Evolutionary Development of the Immunoglobulin Family
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- Galaktionov, V.G. Biology Bulletin (2004) 31: 101. doi:10.1023/B:BIBU.0000022462.69487.a6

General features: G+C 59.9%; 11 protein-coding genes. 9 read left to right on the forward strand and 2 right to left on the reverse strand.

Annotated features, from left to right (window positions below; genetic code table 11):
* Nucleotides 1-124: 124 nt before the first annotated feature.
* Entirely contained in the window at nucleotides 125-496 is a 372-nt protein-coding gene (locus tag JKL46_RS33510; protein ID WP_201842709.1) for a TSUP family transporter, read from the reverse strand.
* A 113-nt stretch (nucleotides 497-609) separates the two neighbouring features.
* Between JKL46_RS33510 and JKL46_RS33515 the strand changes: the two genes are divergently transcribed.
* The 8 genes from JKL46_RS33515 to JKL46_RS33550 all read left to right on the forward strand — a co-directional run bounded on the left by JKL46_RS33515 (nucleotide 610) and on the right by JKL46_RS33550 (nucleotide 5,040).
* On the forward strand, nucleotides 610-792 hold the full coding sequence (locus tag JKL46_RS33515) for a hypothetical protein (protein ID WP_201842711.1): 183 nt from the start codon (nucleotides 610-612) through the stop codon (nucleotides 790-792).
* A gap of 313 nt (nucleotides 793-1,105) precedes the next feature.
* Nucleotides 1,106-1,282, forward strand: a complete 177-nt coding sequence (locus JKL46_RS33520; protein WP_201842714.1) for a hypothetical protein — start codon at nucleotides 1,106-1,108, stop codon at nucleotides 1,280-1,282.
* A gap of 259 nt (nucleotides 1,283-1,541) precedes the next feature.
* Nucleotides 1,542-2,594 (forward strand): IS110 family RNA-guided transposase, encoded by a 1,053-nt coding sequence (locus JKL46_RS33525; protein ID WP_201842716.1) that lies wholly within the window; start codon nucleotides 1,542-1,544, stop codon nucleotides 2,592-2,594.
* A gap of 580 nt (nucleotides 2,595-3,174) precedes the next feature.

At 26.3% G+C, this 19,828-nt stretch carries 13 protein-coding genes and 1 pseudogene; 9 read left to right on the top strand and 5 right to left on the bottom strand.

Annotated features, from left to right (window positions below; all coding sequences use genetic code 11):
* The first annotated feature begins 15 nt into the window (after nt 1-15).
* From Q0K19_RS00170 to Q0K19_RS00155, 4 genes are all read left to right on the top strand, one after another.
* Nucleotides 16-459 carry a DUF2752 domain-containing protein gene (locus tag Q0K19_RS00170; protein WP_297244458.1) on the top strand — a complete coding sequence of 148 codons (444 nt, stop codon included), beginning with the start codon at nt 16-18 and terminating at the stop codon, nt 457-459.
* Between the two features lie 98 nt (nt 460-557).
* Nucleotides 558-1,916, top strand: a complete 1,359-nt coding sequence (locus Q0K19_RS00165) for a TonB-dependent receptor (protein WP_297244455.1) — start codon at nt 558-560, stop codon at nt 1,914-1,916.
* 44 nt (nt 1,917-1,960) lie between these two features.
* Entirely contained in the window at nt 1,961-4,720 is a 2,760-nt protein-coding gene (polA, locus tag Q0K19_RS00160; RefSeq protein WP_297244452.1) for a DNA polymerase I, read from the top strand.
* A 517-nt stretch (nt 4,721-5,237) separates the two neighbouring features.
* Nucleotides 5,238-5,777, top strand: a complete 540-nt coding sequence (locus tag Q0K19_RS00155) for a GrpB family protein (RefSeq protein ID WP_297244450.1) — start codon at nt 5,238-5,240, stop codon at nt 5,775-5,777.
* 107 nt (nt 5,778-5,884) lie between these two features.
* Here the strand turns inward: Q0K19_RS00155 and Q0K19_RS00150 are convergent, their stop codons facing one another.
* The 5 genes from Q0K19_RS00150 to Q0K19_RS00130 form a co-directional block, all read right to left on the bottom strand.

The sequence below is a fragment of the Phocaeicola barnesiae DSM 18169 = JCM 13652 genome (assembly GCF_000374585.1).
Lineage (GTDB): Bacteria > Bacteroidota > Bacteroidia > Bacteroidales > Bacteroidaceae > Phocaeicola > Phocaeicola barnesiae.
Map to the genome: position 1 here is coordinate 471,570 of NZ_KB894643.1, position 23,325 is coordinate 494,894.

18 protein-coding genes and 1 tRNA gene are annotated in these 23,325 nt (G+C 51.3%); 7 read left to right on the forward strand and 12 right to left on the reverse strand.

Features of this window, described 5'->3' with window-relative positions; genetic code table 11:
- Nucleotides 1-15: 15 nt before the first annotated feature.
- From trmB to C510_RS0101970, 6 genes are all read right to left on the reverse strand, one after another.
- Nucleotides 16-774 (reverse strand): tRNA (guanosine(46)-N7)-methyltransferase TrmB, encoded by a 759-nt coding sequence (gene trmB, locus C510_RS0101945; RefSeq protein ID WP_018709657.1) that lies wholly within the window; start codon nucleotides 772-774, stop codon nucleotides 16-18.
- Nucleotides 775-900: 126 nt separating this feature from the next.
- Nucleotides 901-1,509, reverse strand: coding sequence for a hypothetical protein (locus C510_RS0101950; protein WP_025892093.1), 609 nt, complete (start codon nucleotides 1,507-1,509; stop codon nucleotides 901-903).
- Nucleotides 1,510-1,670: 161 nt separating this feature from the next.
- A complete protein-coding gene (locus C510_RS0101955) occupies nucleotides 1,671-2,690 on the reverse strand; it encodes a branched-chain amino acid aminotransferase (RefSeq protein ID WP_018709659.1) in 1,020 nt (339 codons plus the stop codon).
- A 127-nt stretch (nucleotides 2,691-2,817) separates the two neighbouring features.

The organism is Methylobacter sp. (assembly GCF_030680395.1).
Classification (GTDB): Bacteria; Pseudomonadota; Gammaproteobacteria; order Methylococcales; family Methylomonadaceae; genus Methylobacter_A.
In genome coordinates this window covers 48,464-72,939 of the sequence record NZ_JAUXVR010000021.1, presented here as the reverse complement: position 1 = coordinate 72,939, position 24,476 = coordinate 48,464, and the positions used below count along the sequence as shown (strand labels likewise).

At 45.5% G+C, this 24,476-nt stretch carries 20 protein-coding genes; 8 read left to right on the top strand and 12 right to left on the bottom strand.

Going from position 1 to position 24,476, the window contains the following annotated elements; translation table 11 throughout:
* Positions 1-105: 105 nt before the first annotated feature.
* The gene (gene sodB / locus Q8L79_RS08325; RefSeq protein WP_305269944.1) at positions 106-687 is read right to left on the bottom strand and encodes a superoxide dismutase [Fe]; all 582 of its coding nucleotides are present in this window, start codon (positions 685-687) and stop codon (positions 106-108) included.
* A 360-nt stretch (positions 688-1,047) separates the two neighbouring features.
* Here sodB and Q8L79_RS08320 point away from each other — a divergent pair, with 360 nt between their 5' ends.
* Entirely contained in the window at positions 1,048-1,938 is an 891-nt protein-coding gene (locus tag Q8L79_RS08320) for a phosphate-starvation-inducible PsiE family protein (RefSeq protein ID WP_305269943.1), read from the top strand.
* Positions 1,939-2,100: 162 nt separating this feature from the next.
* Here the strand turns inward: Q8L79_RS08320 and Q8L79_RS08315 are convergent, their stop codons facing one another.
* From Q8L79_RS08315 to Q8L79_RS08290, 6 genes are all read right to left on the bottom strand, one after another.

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The origin of the ability of immunoglobulins (Ig) and T-cell receptors (TCRs) to specifically recognize antigens is related to the evolutionary development of proteins of the immunoglobulin superfamily (IgSF). The IgSF proteins are characterized by specific domain organization of molecules and statistically significant homology with known Ig. Four types of Ig domains (V1, V2, C1, and C2), differing from one another both in variations of their spatial organization and in the number of amino acid residues have been distinguished. Immunoglobulin superfamily comprises Ig; TCRs; class I and II major histocompatibility complex (MHC) molecules; one-domain proteins of thymocytes and T-cells (Thy-1); myelin protein P0; β2-microglobulin; two-domain proteins, such as sponge receptor tyrosine kinase (RTK), sponge adhesive protein (SAP), Drosophila tyrosine-kinase receptor (DTCR), Xenopus and human cortical-thymocyte receptors (CTX and CTH), etc.; and a large group of adhesins, coreceptors, and Ig receptors with varying number of domains. Evolutionary development of IgSF began with the evolvement of chaperones, Thy-1, and P0 of prokaryotes and unicellular eukaryotes. Mutations, duplications, and translocations of the genes controlling both V and C domains yielded proteins with different numbers and combinations of these domains. All IgSF proteins are divided into two groups. The first group includes the proteins with nonrearranging V2 domains and homophilic mode of interaction; the second, the proteins with rearranging V1 domains and heterophilic mode of interaction (Ig, TCRs). The ability for heterophilic antigen-binding mode of interaction was apparently acquired due to the introduction of recombination-activating retroviral genes (RAG1 and RAG2) into the genome of Gnathostomata ancestors.